reductionism

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reductionism

[riduk′shəniz′əm]
an approach that tries to explain a form of behavior or an event in terms of a specific category of phenomena, such as biological, psychological, or cultural, negating the possibility of an interrelation of causal phenomena.

reductionism

an erroneous belief that complex situations may be explained by reducing them to their component parts and explaining these.

reductionism(rē·dukˑ·sh·niˑ·zm),

n a tenet of the modern bioscientific approach to knowledge according to which anything complex can be explained primarily in terms of its simpler components.

reductionism

policy of reducing subjects to its parts in an attempt to simplfy the understanding of the whole. The opposite of holism.
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His emphasis on positivism and biological reductionism is rather surprising; it may be that our different training (counselor education, marriage and family therapy vs.
Without a doubt, biological reductionism has considerable appeal.
It could have been destined to be the only challenger to the hegemony of biological reductionism in psychiatry.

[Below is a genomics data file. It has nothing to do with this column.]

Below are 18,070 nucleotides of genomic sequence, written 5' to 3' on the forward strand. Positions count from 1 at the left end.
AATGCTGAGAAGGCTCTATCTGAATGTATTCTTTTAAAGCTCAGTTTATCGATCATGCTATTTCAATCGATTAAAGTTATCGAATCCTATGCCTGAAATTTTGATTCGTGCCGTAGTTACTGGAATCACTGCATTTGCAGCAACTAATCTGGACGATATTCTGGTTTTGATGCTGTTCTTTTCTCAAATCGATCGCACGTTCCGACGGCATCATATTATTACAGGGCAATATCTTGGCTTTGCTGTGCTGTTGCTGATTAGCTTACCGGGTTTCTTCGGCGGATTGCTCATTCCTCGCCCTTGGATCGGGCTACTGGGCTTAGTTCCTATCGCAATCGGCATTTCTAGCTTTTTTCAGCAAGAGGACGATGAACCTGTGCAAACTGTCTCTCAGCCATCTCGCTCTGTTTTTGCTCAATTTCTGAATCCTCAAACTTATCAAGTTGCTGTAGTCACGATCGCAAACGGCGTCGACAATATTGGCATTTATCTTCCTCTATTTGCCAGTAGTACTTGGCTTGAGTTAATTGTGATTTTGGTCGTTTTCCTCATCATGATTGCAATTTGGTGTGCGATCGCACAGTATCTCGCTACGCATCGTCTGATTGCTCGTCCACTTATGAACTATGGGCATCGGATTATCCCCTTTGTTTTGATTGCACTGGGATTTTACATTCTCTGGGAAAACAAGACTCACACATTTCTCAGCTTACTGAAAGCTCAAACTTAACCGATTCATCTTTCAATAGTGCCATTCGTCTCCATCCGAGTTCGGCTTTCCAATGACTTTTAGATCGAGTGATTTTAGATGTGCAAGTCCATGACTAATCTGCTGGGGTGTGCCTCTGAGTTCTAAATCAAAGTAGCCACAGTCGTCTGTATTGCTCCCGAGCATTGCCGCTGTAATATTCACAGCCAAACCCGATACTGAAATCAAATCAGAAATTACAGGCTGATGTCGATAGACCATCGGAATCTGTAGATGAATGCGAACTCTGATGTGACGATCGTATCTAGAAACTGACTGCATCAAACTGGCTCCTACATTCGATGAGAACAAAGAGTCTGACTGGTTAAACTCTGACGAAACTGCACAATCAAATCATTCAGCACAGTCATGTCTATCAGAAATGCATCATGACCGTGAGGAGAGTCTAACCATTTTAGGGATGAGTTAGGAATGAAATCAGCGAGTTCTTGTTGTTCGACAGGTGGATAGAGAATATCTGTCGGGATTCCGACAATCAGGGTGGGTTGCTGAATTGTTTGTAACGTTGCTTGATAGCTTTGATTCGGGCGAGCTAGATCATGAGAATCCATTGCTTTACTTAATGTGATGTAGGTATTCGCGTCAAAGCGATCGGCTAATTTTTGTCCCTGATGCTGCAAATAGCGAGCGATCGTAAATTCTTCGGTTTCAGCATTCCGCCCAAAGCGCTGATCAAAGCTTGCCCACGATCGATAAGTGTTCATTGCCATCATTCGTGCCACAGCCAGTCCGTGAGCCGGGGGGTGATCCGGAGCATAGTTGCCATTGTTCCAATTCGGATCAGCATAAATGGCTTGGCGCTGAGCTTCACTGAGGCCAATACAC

However, that niche of social sensibility in a psychiatric world dominated by biological reductionism was disrupted by the resonances first of radicalised psychoanalysis in 'anti-psychiatry' and then of 'critical psychiatry' or 'post-psychiatry', under the dominant influence of Michel Foucault (Ingleby, 1980; Miller and Rose, 1986; Parker et al.
A more scientific approach to epidemiology gained influence after World War I, and while it supported environmental explanations of differential patterns of disease, it also imparted clinical authority to eugenicist and biological reductionism.
This is not to suggest that the biological reductionism inherent in psychopharmacology (i.
In light of this goal, he considers contemporary sociological discourse and its relationship to socialism and to Darwinism, the influence of biology on the social sciences, and the limitations of biological reductionism in sociology.

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